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JUST - Capitol Broadcasting Company EPISODE 7, 26th October 2020
The Controversial Reality of Voter Suppression
00:00:00 00:50:04

The Controversial Reality of Voter Suppression

0:00 Episode starts 

0:00 Show beings

0:43 Personal checkins start

1:34 Jes mentions voting by mail and her son being able to officially vote

2:46 Rob affirms Jes in the way she is teaching her son to carry the weight of voting

4:06 Rob talks about caring a new lens into this voting season

6:10 Rob mentions ReCity gearing up for the end of the season and holding stories which makes it hard to separate personal from everything else

7:43 Daryl Atkinson joins the conversation

8:31 Rob reads Daryl’s bio

9:57 Rob asks Daryl about his story and how he got to be doing this work

10:27 Daryl mentions being arrested in 1996 and serving 40 months of 10 year sentence

11:04 Daryl went back to school after getting out of prison to practice law in Minnesota and North Carolina

11:43 Daryl shares that if he was to return to his birthplace, he would not be able to vote because he still owes money to the state

11:52 Daryl shares that he is impacted by this problem on a personal level which is why he does and this work and how he got to where he is

14:00 Jes asks Daryl to unpack voter suppression - what it means, how it shows up, and why it is important

14:14 Daryl states that voter suppression isn’t new

15:32 Southern disenfranchisement did not exist in North Carolina State Constitution until 1877, on the heels of radical reconstruction

17:35 “In 2013, the NC legislature passed HB 589, also known as the “Monster” voter suppression law. HB 589 required voter identification but did not allow the forms of identification most frequently held by people of color… The “Monster” law also shortened the early voting period and eliminated same-day voter registration and youth pre-registration. … Also passed SB 325, a bill that would eliminate the most popular day for early voting: the final Saturday before the election… In 2016, 200,000 people voted on the final Saturday, a day used disproportionately by African-Americans.”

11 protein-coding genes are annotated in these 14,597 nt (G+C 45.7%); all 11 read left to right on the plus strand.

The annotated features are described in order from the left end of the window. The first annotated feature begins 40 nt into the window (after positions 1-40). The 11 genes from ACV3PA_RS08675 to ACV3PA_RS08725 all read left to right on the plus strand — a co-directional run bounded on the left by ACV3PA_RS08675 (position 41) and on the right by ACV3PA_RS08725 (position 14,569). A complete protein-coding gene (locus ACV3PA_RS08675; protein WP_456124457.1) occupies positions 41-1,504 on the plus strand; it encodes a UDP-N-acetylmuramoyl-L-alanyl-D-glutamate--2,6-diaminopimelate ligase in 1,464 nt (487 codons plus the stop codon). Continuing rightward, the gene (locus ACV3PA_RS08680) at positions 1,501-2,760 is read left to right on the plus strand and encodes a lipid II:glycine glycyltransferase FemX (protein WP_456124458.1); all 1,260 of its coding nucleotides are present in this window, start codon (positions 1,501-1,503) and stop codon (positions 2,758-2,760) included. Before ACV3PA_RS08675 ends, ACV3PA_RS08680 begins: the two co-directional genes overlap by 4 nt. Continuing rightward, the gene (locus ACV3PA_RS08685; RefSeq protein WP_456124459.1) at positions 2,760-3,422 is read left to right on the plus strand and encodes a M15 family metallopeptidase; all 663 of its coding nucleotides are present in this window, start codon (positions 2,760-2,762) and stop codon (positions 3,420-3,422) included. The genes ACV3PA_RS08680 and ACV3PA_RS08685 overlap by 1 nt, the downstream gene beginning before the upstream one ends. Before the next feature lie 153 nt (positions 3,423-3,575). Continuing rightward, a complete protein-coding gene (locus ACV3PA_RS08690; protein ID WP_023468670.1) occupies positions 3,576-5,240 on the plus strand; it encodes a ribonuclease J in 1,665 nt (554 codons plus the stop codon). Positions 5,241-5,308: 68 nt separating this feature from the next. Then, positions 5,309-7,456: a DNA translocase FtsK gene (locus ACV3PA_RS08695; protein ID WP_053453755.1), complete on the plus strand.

19:51 Daryl shares about the hypocrisy of our country to make it so hard to vote for people 

20:41 Call 1-866-OURVOTE to report voting problems

21:26 Rob asks about the story of Forward Justice - how it came to be, the problems they are working to solve, and the name

21:53 Forward Justice is a law policy and strategy center, operating on three areas of change: social movements create change, some of our most potent social movements are rooted in the South, and these social movements need to be led by people most impacted

22:41 1/3 of electoral votes are in the South

25:25 How Forward Justice does their work: change law policy and practice, shift culture, narrative, and values to and how you communicate, and building people up

27:41 Jes asks Daryl about the biggest obstacle to justice in this issue

28: Daryl pushes back by stating that there is no one thing we can do to bring our country into equity because we are layered with white supremacy and voter suppression and racism

28:58 Voting is a right, not a privilege

30:40 Rob brings up the 400-year-old tree and the problem that comes with uprooting

31:55 Rob asks Daryl about his fuel and his why

32:05 Daryl talks about his faith, that he was prepared for such a time as this  to fight to get into the room

32:55 Daryl admits being built in a way that he wakes up, ready for a fight

33:32 Daryl shares about unnecessary incarceration happened to him so that is why he goes hard, mentioning that the importance of having affected people at the center 

34:09 Jes asks Daryl what and how listeners can engage

34:23 Daryl shares about volunteer opportunities through Forward Justice, staying educated, and giving money to organizations doing the work

35:14 www.forwardjustice.org for volunteer opportunities and their newsletter

35:27 northcarolinasecondchance.org to be involved with these issues in the Triangle

37:47 Daryl signs off

38:38 Rob shares his takeaways that until we admit that things are broken, we can’f fix them and that movements create change

39:53 “[The right to vote for someone who has been previously incarcerated] means everything: that I’m a citizen, that I am a part of the fabric of this country, and it means I get to participate.”

41:19 Jes shares her anger around the power of the South and the importance of talking about this issue, as opposed to passivity that is really easy to take

43:11 Jes’ show-up moment is hope that listeners will be angry that something isn’t right, but is encouraged by Daryl’s certainty

44:16 If you aren’t angry that something is so wrong, you need to channel it productively for change

46:39 What drives the you vote?

47:48 Although the roots run deep, there is also low-hanging fruit

49:23 Sign-off

50:00 Outro

Thank you to DJ Pdogg and Producer Lo Key for our awesome music throughout the show!

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  • Chris Pappalardo